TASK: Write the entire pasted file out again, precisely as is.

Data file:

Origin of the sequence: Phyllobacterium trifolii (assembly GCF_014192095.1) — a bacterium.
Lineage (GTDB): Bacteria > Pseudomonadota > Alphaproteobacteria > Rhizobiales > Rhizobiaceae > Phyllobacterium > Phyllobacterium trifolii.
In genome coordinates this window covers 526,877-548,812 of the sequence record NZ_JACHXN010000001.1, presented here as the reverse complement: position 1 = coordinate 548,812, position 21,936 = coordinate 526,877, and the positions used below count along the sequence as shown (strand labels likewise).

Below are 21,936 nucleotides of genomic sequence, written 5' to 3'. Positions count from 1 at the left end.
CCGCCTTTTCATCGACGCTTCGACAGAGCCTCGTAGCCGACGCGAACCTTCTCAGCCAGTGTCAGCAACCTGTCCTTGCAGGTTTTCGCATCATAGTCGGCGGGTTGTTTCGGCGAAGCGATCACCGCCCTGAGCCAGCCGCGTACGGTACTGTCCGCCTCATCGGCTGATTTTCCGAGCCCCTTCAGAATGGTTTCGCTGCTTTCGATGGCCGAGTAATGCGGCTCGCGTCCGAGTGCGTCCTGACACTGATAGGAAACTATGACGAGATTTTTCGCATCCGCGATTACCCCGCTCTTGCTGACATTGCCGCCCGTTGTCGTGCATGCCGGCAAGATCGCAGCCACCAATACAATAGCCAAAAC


Origin of the sequence: Phyllobacterium trifolii (assembly GCF_014192095.1) — a bacterium.
Lineage (GTDB): Bacteria > Pseudomonadota > Alphaproteobacteria > Rhizobiales > Rhizobiaceae > Phyllobacterium > Phyllobacterium trifolii.
In genome coordinates this window covers 526,877-548,812 of the sequence record NZ_JACHXN010000001.1, presented here as the reverse complement: position 1 = coordinate 548,812, position 21,936 = coordinate 526,877, and the positions used below count along the sequence as shown (strand labels likewise).

Below are 21,936 nucleotides of genomic sequence, written 5' to 3'. Positions count from 1 at the left end.
CCGCCTTTTCATCGACGCTTCGACAGAGCCTCGTAGCCGACGCGAACCTTCTCAGCCAGTGTCAGCAACCTGTCCTTGCAGGTTTTCGCATCATAGTCGGCGGGTTGTTTCGGCGAAGCGATCACCGCCCTGAGCCAGCCGCGTACGGTACTGTCCGCCTCATCGGCTGATTTTCCGAGCCCCTTCAGAATGGTTTCGCTGCTTTCGATGGCCGAGTAATGCGGCTCGCGTCCGAGTGCGTCCTGACACTGATAGGAAACTATGACGAGATTTTTCGCATCCGCGATTACCCCGCTCTTGCTGACATTGCCGCCCGTTGTCGTGCATGCCGGCAAGATCGCAGCCACCAATACAATAGCCAAAAC